During the 18th and 19th centuries Spanish silkworm gut replaced horse hair as the leader material. Silk also replaced the horse hair for lines. The reel came into use and made possible the use of modern fly lines. In England the majority of reels in use at this time were Nottingham reels. They had no gears and they were employed to float baits and lures downstream. Guides appeared on rods, replacing deadoff attachment of line to the top of the rod–thus making possible longer lines and their control. Until this time fishing-lines were simply lengths of uniform-section horsehair and it wasn't until the advent of the first reels that people realized that the lines could be tapered. This discovery led to lines of different tapers being produced which made them easier to use and more accurate when casting too.

“The Art of Angling”, written by Richard Bowlker and published in 1747, marked the beginning of modern fly dressing and dominated angling technique and fly tying in the second half of the eighteenth century. “The Fly Fisher’s Entomology” (1836) , by Alfred Ronalds, was the first and still impressive, beautifully illustrated, study describing and classifying the insects that trout and grayling feed upon in British waters. “Vade Mecum of Fly-Fishing for Trout” (1841), by George Pulman. Was the first to define the complete method of fishing a dry, floating fly. Samuel Phillippe built the first split-bamboo section for a fishing rod in Easton, Pennsylvania in 1846. This process would make possible, in the hands of Hiram Leonard in the 1880s, the light, fast, stiff modern rod of sufficient backbone to cast modern silk lines into the wind to considerable distances.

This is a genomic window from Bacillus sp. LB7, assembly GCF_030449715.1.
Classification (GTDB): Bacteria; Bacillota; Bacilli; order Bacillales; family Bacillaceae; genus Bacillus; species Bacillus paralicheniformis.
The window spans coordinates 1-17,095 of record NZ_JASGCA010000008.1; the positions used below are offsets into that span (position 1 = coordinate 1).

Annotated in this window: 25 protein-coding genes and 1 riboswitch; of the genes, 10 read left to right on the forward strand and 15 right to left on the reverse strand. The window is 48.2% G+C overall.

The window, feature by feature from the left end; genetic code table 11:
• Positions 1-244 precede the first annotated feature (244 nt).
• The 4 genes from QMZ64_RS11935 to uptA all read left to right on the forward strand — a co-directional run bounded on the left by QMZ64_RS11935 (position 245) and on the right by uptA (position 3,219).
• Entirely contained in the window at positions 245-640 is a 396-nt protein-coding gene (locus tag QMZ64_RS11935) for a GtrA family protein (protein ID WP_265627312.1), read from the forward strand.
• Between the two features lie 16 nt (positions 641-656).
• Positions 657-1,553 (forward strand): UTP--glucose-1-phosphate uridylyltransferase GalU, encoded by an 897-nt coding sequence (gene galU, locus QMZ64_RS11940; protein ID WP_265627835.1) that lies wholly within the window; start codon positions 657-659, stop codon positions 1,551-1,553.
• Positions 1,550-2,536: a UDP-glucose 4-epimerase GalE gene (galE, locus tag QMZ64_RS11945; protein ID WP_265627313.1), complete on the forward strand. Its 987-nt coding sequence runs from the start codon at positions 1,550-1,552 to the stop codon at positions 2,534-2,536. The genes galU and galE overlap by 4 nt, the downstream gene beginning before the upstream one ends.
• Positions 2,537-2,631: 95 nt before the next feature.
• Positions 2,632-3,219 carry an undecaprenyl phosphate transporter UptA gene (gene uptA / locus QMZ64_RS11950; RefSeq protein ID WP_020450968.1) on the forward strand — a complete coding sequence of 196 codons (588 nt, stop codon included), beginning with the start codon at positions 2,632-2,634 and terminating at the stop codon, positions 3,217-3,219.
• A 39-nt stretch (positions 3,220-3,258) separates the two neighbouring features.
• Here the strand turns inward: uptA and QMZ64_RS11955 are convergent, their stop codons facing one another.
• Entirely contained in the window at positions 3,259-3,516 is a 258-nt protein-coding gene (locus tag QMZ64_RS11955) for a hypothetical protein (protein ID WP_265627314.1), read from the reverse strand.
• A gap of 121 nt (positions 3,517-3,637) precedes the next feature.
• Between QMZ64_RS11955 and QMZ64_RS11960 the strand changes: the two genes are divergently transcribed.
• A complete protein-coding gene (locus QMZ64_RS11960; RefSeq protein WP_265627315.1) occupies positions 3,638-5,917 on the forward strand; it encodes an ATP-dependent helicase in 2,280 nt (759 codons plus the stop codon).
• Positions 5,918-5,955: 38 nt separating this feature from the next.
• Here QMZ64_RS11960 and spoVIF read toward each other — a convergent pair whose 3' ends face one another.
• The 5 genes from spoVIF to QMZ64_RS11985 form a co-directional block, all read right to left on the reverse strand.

British fly fishing continued to develop in the 19th Century, with the emergence of fly fishing clubs, along with the appearance of several books on the subject of fly tying and fly fishing techniques. In southern England, dry-fly fishing acquired an elitist reputation as the only acceptable method of fishing the slower, clearer rivers of the south such as the River Test and the other chalk streams concentrated in Hampshire, Surrey, Dorset and Berkshire. The weeds found in these rivers grow very close to the surface, so it was necessary to develop new techniques that would keep the fly and the line on the surface of the stream. These became the foundation of all later dry-fly developments. However, there was nothing to prevent the successful employment of wet flies on these chalk streams, as George Edward MacKenzie Skues proved with his nymph and wet fly techniques. To the horror of dry-fly purists, Skues later wrote two books, “Minor Tactics of the Chalk Stream”, and “The Way of a Trout with a Fly”, which influenced the development of wet fly fishing. In northern England and Scotland, many anglers also preferred wet-fly fishing, where the technique was more popular and widely practiced than in southern England. One of Scotland’s leading proponents of the wet fly in the early-to-mid 19th century was W.C. Stewart, who published "The Practical Angler" in 1857.